Often when I'm writing a set of utility functions, I find myself wanting a function that applies some logic to multiple items, as well as a function that does the same with just a single item. There are a lot of potential solutions to this, but I always find myself flipping back and forth.

  • I could write an exclusively singular version of the function (modify_item(item)) and use map, comprehension, or a foreach externally. I don't want to do this every danged time I call it with multiple items though.
  • I could write an exclusively explicitly plural version of the function (modify_items(items)) that does the iteration inside. But I don't want to call it with a list every time either. Better than always singular, but still awkward to call. This would also support bulk operations better.
  • I could write an agnostic function that checks the input's type (modify_item(item)). If it's not iterable, it'll wrap it in a list and then iterate. This seems to be the best option, but the lure of star operators always gets me...
  • I could write an agnostic function that takes a variable number of inputs (modify_item(*items)) and iterates over them. This gives me a good calling syntax and automatically packs the items into an iterable for me. The problem I always run into here is that adding subsequent arguments or keyword arguments is awkward.
  • Finally, I could just throw up my hands and write a plural function as above, and a singular one that would wrap the parameter in a list and pass it to the plural one. Then I'd have to write double the functions, which is silly.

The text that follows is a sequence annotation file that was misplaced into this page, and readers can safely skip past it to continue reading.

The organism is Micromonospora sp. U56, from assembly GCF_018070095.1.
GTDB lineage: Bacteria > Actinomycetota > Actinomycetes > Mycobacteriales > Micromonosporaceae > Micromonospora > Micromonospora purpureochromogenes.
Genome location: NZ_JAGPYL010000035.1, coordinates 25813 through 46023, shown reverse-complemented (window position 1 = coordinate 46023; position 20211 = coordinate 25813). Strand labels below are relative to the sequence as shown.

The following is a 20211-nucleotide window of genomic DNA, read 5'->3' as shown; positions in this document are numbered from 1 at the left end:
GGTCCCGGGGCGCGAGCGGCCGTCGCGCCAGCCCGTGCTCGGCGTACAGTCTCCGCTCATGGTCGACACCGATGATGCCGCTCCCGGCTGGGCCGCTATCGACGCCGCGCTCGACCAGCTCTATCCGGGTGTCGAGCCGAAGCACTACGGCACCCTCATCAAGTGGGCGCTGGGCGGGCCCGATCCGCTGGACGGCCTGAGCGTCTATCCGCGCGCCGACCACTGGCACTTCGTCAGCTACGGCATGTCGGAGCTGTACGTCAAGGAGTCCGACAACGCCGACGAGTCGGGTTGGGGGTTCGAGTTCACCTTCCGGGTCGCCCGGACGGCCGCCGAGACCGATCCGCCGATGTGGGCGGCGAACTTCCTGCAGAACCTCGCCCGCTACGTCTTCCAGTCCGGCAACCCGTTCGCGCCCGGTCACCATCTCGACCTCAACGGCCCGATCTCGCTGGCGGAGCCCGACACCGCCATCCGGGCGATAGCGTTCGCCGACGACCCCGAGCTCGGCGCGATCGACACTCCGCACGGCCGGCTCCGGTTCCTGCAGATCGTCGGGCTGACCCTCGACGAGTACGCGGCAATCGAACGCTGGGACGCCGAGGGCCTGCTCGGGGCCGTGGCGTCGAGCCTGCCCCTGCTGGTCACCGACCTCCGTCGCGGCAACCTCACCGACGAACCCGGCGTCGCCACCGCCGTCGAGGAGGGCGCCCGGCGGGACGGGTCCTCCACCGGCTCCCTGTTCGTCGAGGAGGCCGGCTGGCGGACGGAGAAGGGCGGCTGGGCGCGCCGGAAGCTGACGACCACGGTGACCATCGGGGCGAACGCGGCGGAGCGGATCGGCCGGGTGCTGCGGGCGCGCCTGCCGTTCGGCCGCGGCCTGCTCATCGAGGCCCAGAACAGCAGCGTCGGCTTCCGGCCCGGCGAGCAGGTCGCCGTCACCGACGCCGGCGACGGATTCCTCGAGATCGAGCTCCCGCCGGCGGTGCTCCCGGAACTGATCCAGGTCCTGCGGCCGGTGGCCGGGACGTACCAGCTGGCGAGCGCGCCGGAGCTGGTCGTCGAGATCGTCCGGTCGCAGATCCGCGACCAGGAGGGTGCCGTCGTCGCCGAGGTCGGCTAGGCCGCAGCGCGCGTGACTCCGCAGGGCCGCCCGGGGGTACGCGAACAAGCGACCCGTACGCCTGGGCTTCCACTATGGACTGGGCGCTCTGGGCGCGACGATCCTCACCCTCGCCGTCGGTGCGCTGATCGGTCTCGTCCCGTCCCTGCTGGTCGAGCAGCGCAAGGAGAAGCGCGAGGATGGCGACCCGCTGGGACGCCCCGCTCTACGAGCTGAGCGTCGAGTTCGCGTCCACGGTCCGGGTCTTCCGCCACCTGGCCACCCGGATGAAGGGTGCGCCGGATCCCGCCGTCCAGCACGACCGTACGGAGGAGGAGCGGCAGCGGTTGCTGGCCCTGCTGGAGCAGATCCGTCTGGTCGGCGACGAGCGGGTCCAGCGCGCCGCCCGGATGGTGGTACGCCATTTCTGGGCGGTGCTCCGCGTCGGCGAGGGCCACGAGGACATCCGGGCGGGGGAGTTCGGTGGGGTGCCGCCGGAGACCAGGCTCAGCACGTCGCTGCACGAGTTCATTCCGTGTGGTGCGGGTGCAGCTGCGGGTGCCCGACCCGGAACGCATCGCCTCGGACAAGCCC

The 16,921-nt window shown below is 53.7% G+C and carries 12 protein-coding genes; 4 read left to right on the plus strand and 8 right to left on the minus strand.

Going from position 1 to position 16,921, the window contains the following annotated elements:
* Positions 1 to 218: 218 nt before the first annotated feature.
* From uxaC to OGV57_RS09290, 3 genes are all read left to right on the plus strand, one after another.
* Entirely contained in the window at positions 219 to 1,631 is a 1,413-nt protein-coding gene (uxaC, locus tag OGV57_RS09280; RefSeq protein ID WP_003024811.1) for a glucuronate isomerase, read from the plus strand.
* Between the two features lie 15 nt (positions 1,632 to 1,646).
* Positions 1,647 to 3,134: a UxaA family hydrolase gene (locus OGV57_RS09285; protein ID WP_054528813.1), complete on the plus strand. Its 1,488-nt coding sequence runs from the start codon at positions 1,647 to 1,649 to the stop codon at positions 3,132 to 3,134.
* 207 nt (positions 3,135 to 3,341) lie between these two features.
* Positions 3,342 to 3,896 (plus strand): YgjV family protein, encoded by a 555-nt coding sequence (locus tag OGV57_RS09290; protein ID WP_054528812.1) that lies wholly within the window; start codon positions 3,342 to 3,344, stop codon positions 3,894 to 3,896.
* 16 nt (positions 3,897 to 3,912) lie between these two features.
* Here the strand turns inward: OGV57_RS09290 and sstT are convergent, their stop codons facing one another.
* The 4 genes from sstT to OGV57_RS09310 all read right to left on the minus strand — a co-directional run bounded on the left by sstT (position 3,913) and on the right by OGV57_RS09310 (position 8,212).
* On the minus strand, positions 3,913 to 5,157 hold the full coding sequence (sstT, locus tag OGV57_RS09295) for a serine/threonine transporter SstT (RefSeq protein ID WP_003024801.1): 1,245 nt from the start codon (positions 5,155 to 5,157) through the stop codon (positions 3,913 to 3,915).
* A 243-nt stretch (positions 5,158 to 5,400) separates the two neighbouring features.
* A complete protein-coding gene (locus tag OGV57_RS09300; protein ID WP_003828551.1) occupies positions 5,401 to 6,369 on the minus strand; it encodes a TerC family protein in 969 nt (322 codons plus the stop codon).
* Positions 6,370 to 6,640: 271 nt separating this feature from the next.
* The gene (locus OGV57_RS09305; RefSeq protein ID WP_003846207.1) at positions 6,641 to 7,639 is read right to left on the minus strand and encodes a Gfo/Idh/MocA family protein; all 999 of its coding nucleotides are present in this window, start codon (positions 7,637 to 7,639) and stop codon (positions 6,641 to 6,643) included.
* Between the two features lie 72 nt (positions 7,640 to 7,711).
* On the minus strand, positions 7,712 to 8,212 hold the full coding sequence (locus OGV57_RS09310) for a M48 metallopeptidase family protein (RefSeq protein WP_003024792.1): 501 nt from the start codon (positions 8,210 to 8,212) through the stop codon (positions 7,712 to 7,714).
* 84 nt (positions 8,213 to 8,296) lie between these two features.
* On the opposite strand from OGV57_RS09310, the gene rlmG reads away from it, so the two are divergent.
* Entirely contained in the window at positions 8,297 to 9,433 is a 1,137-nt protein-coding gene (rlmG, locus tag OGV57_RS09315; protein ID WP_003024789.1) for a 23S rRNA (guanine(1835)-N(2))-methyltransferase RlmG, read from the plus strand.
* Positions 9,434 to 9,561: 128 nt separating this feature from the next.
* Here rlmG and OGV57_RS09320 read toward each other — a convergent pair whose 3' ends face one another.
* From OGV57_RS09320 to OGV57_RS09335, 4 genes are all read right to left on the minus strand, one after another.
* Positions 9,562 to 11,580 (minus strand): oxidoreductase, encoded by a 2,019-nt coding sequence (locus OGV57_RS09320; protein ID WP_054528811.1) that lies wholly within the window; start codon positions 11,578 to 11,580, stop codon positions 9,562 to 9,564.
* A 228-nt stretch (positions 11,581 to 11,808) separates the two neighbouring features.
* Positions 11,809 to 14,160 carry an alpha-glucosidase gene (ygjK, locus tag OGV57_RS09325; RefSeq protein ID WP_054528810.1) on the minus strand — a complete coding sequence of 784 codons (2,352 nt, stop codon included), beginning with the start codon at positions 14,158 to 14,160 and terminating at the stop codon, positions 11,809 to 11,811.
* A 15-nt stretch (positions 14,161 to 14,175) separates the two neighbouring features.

It seems like javascript libraries usually do the type checking option (#3), and that's the one I like best. In that case, you have the question of naming conventions. I think I favor singular, but I'm not sure about that.

Examples are in python, but this question could be applied to most languages.


2 Answers 2


In these instances, I usually make two versions of the function, with the multiple version simply calling the singular version, something like this:

class Foo:
  def transform_entity(bar):
    return do_things(bar)

  def transform_entities(bars):
    return [transform_entity(b) for b in bars]

It's pretty self-explanatory, avoids any explicit wrapping, and allows you to use arguments properly without manual wrapping (unlike trying to do something terrible with varargs).


A friend of mine convinced me of option number three, with the addition that he uses a helper function called ensure_plural to ensure that the input is plural before continuing. This keeps it nice and declarative. The helper function could take a few different forms:

  • As a decorator, it would just modify the inputs before even getting to the main function. The problem is that it would have to assume some stuff.
  • It could just be called on the value that needs to be plural when necessary.
  • I've also come up with a version called if_plural, which would take a value and a function and return the result of applying the function directly to the value if singular, or of mapping the function over the value if plural.

Your Answer

By clicking “Post Your Answer”, you agree to our terms of service and acknowledge you have read our privacy policy.

Not the answer you're looking for? Browse other questions tagged or ask your own question.